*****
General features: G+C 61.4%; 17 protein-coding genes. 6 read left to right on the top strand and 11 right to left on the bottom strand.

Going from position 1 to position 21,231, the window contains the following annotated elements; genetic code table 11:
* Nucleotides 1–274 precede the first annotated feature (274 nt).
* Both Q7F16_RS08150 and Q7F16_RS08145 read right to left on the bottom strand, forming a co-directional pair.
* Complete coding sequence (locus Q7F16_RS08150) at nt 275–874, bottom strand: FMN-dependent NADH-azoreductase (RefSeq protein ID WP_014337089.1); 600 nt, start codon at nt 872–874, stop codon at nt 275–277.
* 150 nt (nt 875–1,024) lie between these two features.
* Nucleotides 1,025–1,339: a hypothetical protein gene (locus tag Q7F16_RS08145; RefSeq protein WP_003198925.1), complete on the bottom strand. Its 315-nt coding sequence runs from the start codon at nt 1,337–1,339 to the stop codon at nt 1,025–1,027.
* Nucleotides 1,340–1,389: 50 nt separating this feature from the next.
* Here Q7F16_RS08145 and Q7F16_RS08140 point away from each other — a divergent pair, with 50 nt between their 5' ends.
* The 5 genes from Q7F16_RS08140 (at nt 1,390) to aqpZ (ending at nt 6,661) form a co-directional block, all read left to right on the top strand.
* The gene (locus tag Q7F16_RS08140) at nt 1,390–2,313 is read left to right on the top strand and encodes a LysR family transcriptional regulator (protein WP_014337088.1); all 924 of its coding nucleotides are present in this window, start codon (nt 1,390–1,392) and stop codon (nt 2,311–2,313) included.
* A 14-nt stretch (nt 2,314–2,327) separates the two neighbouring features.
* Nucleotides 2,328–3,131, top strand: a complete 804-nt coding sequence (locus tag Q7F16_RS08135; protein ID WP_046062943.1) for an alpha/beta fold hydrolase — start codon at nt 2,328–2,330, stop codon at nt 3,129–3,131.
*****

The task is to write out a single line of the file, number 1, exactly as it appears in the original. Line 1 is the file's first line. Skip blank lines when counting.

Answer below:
General features: G+C 61.4%; 17 protein-coding genes. 6 read left to right on the top strand and 11 right to left on the bottom strand.